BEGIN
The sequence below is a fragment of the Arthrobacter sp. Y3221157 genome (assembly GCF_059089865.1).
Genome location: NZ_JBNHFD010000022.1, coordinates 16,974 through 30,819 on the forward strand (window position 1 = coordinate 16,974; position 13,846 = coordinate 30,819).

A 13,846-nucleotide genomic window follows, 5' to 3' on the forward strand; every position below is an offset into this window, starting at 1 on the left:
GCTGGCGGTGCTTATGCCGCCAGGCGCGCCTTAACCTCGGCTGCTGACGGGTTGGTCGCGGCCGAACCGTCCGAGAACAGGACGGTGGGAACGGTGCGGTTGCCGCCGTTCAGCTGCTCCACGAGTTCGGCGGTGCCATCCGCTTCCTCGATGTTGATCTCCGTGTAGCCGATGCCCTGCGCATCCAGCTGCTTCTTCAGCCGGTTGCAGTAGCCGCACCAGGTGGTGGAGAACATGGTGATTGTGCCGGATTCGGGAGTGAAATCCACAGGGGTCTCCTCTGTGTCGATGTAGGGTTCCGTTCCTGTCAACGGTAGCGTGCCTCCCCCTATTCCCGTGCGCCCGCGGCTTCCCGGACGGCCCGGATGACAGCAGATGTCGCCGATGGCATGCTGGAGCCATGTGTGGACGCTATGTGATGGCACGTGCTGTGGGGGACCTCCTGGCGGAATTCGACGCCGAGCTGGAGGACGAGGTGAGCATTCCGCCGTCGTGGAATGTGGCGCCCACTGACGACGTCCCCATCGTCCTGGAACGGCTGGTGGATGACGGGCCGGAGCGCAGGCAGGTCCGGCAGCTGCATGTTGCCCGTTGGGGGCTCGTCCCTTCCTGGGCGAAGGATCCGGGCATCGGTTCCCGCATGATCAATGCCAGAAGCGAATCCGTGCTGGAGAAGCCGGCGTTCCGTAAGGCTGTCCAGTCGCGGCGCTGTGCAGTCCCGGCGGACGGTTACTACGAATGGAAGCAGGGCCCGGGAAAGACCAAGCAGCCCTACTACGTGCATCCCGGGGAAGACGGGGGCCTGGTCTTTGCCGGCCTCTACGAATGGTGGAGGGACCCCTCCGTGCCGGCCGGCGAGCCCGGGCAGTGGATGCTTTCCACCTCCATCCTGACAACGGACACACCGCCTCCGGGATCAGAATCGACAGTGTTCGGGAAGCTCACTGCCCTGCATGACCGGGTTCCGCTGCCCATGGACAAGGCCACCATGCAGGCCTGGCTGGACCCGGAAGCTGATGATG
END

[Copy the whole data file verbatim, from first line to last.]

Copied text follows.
The sequence below is a fragment of the Arthrobacter sp. Y3221157 genome (assembly GCF_059089865.1).
Genome location: NZ_JBNHFD010000022.1, coordinates 16,974 through 30,819 on the forward strand (window position 1 = coordinate 16,974; position 13,846 = coordinate 30,819).

A 13,846-nucleotide genomic window follows, 5' to 3' on the forward strand; every position below is an offset into this window, starting at 1 on the left:
GCTGGCGGTGCTTATGCCGCCAGGCGCGCCTTAACCTCGGCTGCTGACGGGTTGGTCGCGGCCGAACCGTCCGAGAACAGGACGGTGGGAACGGTGCGGTTGCCGCCGTTCAGCTGCTCCACGAGTTCGGCGGTGCCATCCGCTTCCTCGATGTTGATCTCCGTGTAGCCGATGCCCTGCGCATCCAGCTGCTTCTTCAGCCGGTTGCAGTAGCCGCACCAGGTGGTGGAGAACATGGTGATTGTGCCGGATTCGGGAGTGAAATCCACAGGGGTCTCCTCTGTGTCGATGTAGGGTTCCGTTCCTGTCAACGGTAGCGTGCCTCCCCCTATTCCCGTGCGCCCGCGGCTTCCCGGACGGCCCGGATGACAGCAGATGTCGCCGATGGCATGCTGGAGCCATGTGTGGACGCTATGTGATGGCACGTGCTGTGGGGGACCTCCTGGCGGAATTCGACGCCGAGCTGGAGGACGAGGTGAGCATTCCGCCGTCGTGGAATGTGGCGCCCACTGACGACGTCCCCATCGTCCTGGAACGGCTGGTGGATGACGGGCCGGAGCGCAGGCAGGTCCGGCAGCTGCATGTTGCCCGTTGGGGGCTCGTCCCTTCCTGGGCGAAGGATCCGGGCATCGGTTCCCGCATGATCAATGCCAGAAGCGAATCCGTGCTGGAGAAGCCGGCGTTCCGTAAGGCTGTCCAGTCGCGGCGCTGTGCAGTCCCGGCGGACGGTTACTACGAATGGAAGCAGGGCCCGGGAAAGACCAAGCAGCCCTACTACGTGCATCCCGGGGAAGACGGGGGCCTGGTCTTTGCCGGCCTCTACGAATGGTGGAGGGACCCCTCCGTGCCGGCCGGCGAGCCCGGGCAGTGGATGCTTTCCACCTCCATCCTGACAACGGACACACCGCCTCCGGGATCAGAATCGACAGTGTTCGGGAAGCTCACTGCCCTGCATGACCGGGTTCCGCTGCCCATGGACAAGGCCACCATGCAGGCCTGGCTGGACCCGGAAGCTGATGATG